My first personal meeting with American artist Susan Waitt occurred some years ago at a private spiritually-themed event and reception, taking place in a certain ex-bordello in Valletta. Her colourful, vibrant outlook and curiosity immediately struck a chord. A Scorpio, the Connecticut-born artist worked as an illustrator for a Disney studio in Massachusetts, hosted her own American TV talk show and was an artistic director and writer for Liquorish TV, to name but a few of her achievements.
On the other hand, her gothic, surreal artwork seems to spell quite a different character; more dark, more mysterious, but still very intriguing. Waitt’s perception seems to filter and reproduce vagrant metaphysical ideas of succubi and the supernatural; sinister presences which may as well hide within each and every one of us, or even behind the closed door around the corner.
What prompted you to come to live in Malta?
Originally, I came here to co-organise an international conference on the consciousness of the Megalithic Temple builders, and somehow, I never left. I’ve lived in Malta for nine years.
From Disney artwork to the grotesque: How did one category of art evolve into the other?
The concept of the grotesque in art and literature speaks to something profoundly basic about human nature, and the nature of existence itself. In fact, Disney perfected for a general audience the interplay of paradoxical opposites such as fear and laughter, aggression and playfulness, and the merging of bizarre, carnivalesque atmospheres with rational and logical realities. Think of all the terrifying moments in Bambi, Peter Pan, and Snow White to name just a few animated feature films. My art evolved from this quite naturally, in that I felt like it was part of the whole circle of life, since the spectrum of experience was all there in Disney already.
Above: Ghoul Bride by Susan Waitt
Of course, I was always drawn to Bosch, Goya, Fuseli, Moreau, Dali and many other artists who portrayed what was dark, subterranean and wrapped in ineffable mystery. Now, having grown older and somewhat wearier of the world, it often appears to me that there are also precious gifts within the darkness of the human mind – depth, profundity, nuance and complexity. Intense contrasts of light and dark add a sense of drama and therefore a sense of awe. Awe is a key aspect of the experience of the sublime.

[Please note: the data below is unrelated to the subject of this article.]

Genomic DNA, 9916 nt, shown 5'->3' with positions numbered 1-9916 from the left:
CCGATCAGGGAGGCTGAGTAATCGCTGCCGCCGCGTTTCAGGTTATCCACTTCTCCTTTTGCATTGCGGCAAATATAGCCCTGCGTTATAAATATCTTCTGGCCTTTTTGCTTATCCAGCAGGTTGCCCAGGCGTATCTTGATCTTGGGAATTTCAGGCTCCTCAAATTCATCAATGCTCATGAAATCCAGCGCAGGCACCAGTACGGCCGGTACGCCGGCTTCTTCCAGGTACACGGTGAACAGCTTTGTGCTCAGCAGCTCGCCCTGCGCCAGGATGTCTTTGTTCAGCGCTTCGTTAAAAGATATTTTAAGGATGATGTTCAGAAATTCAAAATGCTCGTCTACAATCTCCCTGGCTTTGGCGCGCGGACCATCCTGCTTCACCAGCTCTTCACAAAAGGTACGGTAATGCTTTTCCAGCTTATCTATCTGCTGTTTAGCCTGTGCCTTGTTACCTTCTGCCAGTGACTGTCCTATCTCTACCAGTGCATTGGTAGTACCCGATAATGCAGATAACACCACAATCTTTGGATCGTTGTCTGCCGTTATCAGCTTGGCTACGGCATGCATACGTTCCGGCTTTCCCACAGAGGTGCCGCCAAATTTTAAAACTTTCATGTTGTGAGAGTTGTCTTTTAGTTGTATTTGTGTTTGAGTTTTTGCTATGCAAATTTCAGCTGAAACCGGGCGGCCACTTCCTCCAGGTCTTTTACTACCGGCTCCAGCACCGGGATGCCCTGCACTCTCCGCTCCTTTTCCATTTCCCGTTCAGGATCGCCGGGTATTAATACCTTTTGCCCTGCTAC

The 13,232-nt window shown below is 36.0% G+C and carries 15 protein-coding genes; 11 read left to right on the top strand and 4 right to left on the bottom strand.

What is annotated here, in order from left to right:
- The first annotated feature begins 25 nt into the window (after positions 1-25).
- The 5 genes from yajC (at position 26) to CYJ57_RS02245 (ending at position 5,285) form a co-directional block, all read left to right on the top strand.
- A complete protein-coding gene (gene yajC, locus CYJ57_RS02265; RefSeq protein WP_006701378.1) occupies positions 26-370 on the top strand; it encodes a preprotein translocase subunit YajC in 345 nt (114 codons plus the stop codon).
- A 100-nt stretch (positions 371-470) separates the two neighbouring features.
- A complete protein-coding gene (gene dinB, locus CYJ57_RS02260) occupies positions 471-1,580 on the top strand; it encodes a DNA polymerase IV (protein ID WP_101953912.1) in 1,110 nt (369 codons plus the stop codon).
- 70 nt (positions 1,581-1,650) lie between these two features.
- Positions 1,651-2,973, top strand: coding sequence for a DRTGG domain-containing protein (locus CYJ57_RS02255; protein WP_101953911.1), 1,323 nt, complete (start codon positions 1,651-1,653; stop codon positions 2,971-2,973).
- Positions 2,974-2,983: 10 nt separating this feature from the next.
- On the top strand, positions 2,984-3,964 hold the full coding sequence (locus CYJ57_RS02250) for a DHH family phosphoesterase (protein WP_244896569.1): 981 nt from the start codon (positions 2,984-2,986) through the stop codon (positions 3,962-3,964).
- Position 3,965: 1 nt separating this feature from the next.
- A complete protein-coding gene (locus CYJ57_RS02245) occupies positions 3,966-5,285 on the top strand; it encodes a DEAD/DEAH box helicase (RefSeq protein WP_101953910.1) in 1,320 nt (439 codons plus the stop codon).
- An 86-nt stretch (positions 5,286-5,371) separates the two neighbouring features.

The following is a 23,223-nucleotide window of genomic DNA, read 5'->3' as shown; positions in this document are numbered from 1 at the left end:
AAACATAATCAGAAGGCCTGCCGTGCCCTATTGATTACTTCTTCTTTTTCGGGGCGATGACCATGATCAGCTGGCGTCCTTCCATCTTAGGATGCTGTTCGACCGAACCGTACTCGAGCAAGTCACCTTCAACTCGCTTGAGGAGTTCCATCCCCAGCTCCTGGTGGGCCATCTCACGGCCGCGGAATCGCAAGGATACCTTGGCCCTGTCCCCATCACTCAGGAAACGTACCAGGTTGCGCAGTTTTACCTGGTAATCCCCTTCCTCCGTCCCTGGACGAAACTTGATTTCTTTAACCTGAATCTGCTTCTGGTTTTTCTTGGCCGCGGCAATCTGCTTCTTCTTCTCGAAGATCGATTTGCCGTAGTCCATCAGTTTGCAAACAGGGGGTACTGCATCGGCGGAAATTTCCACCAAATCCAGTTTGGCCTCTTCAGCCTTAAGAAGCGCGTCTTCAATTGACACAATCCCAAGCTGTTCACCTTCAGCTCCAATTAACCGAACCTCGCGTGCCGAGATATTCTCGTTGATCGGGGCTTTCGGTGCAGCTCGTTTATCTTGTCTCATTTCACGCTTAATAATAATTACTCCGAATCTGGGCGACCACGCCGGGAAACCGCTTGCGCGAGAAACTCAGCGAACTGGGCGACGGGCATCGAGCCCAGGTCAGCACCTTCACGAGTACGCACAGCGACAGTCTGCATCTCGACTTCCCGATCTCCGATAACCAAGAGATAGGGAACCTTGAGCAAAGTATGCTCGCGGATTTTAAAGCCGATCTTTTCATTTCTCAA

Above: Tulpa in a Gothic Frame by Susan Waitt
Is there a particular unifying theme within the exhibition?
I deliberately used Victorian Spiritualism and mediumistic séances together as a unifying trope or motif, because I felt it represented the collective desire of humanity to probe the unspeakable enigma at the centre of existence.
What is your method of creation?
For many years I painted in acrylics only, especially for large-scale mural projects. Now with my studio work, I usually first execute an unfinished acrylic under-painting, usually on a toned background and then finish in oils. When I was working as a commercial book illustrator for Disney and Fisher Price, I was constrained to lay out book galleys meticulously. That required sketching and sometimes re-sketching scenes and finishing with inks, water colours and airbrush. In recent years, I started executing artworks with the same absolute freedom and energy that I had usually reserved for my free-time sketching and doodling. I’m producing art directly onto the canvas now.
Above: Medium by Susan Waitt
Spiritual energy or ectoplasm seems to coat and swirl around many of the subjects in your paintings. Why do you deem it so important?
The idea is that there is much more to reality than simply what shows at the mundane level. Ectoplasm, whether it exists in actual fact or not, represents the Philosopher’s Stone of the Alchemists, the Fifth Element, the Quintessence, and as you say, the animating spiritual energy or force that creates the phenomenal, material world. Mind generates matter.
Above: Ectoplasm Bulbs by Susan Waitt
Night Gallery: The Uncanny and the Sublime will be running from the 29th October through to the 25th November at The Fortress Builders in Valletta. There will also be a number of special mini-events centred around the exhibition. On the 8th November at 6.30pm, there will be a talk entitled The Science of Ghosts. There will also be a free Psychic & Soul Art Workshop at 1pm on the 15th November, and a special magic show by Mr Vanni Pule on the 22nd November.